I got this shot on Saturday while hiking back on the Sunset Trail with Marilyn. We came to an overlook area and saw the lights of Scottsdale along with a colorful, post-sunset sky. I rested my camera on a large metal toolbox that the city keeps out there. Presumably it has shovels, picks, and the like for trail maintenance purposes. Anyway, the first several tries didn’t work out because I still had to level the camera and I was trying to do so by supporting the camera and lens with my fingers. I finally got two rocks that I positioned in between the top of that metal toolbox and the camera. It wasn’t perfect, but it allowed me to hold the camera steady enough to get the photo below.
This photo was created using three exposures at ISO 200, f/4.0, with exposure times of 1/2 second, 2 seconds, and 6 seconds. I first blended the exposures together by hand. From this, I created a color layer. I interposed a tone layer set at 50% opacity above the original three layers that I had blended earlier and below the color layer.
The tone layer was created by running the Mantiuk ’06 contrast equalization algorithm on the RAW file from the lightest (longest) exposure. Ideally, you’d use all three exposures to create the tone layer. I had tried this, but did not get good results due to a slight misalignment of the three images. I mainly wanted the tone layer to explicate foreground detail, so I used that exposure to create the tone layer.
I have been asked about that big barren space is between the lights near the horizon and the lights nearer to the camera. This is what I’ve figured out…
First, it’s important to know that we’re looking south and somewhat west in this photo. You can see that the sky is brighter at the far right in the photo. That’s where the sun had set perhaps 20-30 minutes before the photo was taken. (It got quite dark perhaps another 20 minutes after taking that photo – dark enough that we got out our headlamps so that we could be more certain of our footing on the way back. We thought we were locked in at the parking lot too, but luckily the gate senses vehicles that are trying to get out and automatically opens.)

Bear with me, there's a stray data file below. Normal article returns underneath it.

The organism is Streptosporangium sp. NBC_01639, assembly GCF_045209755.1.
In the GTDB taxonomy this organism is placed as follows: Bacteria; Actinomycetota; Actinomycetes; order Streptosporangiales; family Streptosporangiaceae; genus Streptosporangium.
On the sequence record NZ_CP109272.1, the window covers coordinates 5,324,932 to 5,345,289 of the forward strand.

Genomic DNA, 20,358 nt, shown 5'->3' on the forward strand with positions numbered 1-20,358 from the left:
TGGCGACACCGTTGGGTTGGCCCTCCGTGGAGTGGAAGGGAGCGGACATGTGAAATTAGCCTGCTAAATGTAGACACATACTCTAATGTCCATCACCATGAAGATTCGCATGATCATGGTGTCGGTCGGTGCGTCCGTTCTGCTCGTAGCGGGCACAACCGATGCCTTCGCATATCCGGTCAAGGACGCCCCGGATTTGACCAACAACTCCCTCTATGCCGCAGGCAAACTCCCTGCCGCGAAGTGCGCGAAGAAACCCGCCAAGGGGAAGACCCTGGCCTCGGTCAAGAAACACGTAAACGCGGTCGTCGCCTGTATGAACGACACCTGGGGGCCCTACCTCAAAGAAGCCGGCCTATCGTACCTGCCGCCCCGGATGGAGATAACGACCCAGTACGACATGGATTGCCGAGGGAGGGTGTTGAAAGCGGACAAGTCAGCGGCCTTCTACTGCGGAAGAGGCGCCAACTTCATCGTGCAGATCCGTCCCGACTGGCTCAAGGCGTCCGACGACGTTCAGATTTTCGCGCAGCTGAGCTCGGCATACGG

Shea Blvd is the big, well lit road in the photo. If you start at the left edge of the photo, it starts a little over half way up and extends across most of the photo, angling slightly upward as you follow it to the right. The hill to the right in the immediate foreground eventually blocks our view of Shea Blvd. If you follow Shea Blvd from the left of the photo, you’ll see the lower slope of a small mountain just above the road – to the south. There is a small road which intersects Shea that’s visible in the photo. It goes south (and north) of Shea and runs between that small mountain and a hill to the west. That small road is 136th Street.
The big cluster of lights in the center of the photo, just to the north of Shea Blvd is Mayo Clinic. There are some residential areas which are part of Scottsdale just south of Shea in that photo, but they don’t extend very far south. Once I found these landmarks, I was able to look at a map to figure out the rest. Here’s a link to a map showing Shea and 136th St. You’ll have to zoom out a bit to see more of the surrounding area.
There is a big empty looking area south of those residential areas which are, in turn, south of Shea. This sizable tract land used mostly for agricultural purposes. There are some homes there too, but it’s much less densely populated than the cities which surround it. It belongs to the Salt River Pima-Maricopa Indian Community. To the south of that – i.e. the lights further on up the photo towards the horizon – are the cities of Mesa and Tempe. Mesa is more to the left and Tempe is more to the right. I can’t say for certain where one ends and the other begins – it may even be that Tempe isn’t visible at all in the photo. I think too that some of the southern portions of Scottsdale are visible off to the right. If you look to the far right, you can see a small portion of Camelback Mountain at the edge of the photo.
Here is another photo looking in the same direction, but taken from a different overlook. I don’t like this shot as well, but it does show what the area looks like in the daylight.